What Is Adjacency?

What does it mean when I say I’m witch-adjacent? Or NFL-adjacent? Or that I live in a Christian-adjacent society. Well, simply, it means I am near those things (adjacent to them), and I am impacted by them whether or not I identify with them. If I did identify strongly with them, I’d say things like “I’m a witchy-boi”, “I’m pumped for this Superbowl matchup” or “Jesus is the reason for the season”. But often we are adjacent to things that we don’t strongly identify with. And while our sense-making is obviously impacted by our primary interests and identities, these adjacent secondary and tertiary aspects of our communities seep into and impact our lives. I have been thinking about this recently as a way of reflecting on my relationship to different communities I am a part of, and also pondering how adjacency impacts our sense of belonging in community.

Epistemic status: Speculative. This piece is about both the ways I have seen ****-adjacent used in the wild and also how I have started using it in my thinking. If you know of academic or other writing that digs into what I am describing, please direct me that way

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What is an example of how I can apply the idea of adjacency?

I started writing about adjacency over the last month, and was chuffed when an example of it just popped up in a conversation last week. I was visiting Berlin for the first time, and catching up with an old acquaintance, Danny, who had moved there two years prior. He shared that he had really enjoyed getting deep into the salsa community in Berlin, went to salsa events across Europe and even was teaching classes but that despite obviously sharing an interest in salsa with the people in that community, he hadn’t really connected with folks from the community deeply. He felt like there wasn’t enough connective overlap of other interests in the community that he shared, and was curious if the dance/movement events I had gone to in my Berlin week would be a more fruitful in this regard.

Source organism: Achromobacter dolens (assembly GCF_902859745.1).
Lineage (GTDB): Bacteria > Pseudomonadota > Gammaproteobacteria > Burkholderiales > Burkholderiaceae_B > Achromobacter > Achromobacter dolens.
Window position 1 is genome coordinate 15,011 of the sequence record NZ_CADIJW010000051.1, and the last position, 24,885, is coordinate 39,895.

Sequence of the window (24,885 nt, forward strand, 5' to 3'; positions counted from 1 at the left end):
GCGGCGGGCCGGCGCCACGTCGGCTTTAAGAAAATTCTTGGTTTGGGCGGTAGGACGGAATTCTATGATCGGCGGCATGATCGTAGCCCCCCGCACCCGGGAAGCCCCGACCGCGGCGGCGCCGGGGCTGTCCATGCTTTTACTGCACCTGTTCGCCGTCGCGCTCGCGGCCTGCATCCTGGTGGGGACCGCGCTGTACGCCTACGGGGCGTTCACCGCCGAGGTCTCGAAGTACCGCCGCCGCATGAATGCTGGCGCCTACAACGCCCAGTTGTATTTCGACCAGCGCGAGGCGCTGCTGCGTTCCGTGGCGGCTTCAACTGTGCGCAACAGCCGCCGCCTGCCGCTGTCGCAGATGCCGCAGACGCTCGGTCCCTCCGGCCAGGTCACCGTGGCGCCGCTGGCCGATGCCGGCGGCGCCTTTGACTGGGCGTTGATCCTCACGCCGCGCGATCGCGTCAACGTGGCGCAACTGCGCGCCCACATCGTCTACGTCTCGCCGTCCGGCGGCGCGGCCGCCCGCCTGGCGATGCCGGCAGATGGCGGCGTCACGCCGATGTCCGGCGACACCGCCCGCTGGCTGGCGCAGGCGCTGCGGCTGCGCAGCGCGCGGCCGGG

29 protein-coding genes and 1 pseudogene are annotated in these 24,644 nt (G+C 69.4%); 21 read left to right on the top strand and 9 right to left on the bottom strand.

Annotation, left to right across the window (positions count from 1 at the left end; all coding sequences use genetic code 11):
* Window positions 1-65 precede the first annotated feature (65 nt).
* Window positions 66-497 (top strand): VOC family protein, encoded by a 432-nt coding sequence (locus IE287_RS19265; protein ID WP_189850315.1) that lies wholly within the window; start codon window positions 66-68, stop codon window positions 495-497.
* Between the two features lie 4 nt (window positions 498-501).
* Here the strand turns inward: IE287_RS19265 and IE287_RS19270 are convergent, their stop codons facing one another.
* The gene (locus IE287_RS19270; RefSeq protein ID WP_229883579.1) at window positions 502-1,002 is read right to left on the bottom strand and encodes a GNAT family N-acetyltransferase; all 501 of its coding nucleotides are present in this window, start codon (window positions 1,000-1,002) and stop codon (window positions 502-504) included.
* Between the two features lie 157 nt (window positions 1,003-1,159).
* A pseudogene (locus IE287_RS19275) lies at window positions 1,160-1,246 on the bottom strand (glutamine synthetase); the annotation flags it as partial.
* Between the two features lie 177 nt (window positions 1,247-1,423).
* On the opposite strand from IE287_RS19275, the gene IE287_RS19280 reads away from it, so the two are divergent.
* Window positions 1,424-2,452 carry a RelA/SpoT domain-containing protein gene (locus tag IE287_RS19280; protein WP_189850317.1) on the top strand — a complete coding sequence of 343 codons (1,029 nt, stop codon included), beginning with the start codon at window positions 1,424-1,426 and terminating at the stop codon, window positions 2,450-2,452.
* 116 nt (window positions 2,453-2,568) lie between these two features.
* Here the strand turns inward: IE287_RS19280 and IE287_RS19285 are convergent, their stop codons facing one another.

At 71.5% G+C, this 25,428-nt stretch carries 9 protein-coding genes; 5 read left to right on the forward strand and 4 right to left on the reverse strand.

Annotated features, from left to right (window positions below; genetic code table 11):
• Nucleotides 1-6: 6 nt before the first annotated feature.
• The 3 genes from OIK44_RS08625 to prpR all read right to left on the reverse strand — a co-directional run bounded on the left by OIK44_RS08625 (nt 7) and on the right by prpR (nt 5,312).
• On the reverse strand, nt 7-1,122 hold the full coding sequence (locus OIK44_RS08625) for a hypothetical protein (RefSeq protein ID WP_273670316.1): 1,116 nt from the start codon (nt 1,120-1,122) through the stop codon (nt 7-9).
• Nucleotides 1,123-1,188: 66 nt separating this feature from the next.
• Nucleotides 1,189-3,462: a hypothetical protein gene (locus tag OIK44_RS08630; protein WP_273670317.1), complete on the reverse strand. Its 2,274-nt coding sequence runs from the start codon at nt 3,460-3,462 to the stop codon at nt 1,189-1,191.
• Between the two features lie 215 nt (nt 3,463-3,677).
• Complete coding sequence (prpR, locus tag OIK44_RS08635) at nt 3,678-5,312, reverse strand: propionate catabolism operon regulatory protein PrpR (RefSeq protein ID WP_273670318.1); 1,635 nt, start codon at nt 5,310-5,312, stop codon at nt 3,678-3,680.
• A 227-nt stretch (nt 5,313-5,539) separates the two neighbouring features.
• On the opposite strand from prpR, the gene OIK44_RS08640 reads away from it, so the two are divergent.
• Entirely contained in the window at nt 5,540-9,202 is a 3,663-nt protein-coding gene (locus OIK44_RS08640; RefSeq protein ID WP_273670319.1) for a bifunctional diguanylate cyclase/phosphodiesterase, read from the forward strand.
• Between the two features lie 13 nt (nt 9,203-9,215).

* not their real name, nor the relevant dance community

He had intuitively described one of the key scenarios that had shaped my thinking about adjacency: how our choice (or circumstance) of different communities/interests can shape our sense of belonging and the quality of our connections with folks, depending on the adjacent qualities of that community.

In this instance, Danny was probably seeking a community that was more burner-adjacent or more personal-growth-adjacent, than the dance community he had invested in for two years. Equipped with the idea of adjacency, Danny will hopefully be able to more readily figure out if other movement communities will offer a better chance at deeper connection. How to navigate broad social investments as an individual is just one facet of how the idea of adjacency has been tumbling around in my head. The other main facet is the relevance of adjacency when one is trying to build a community; a facet that I will return to later. First I want to lay out some of the qualities or patterns I am linking to this concept of adjacency.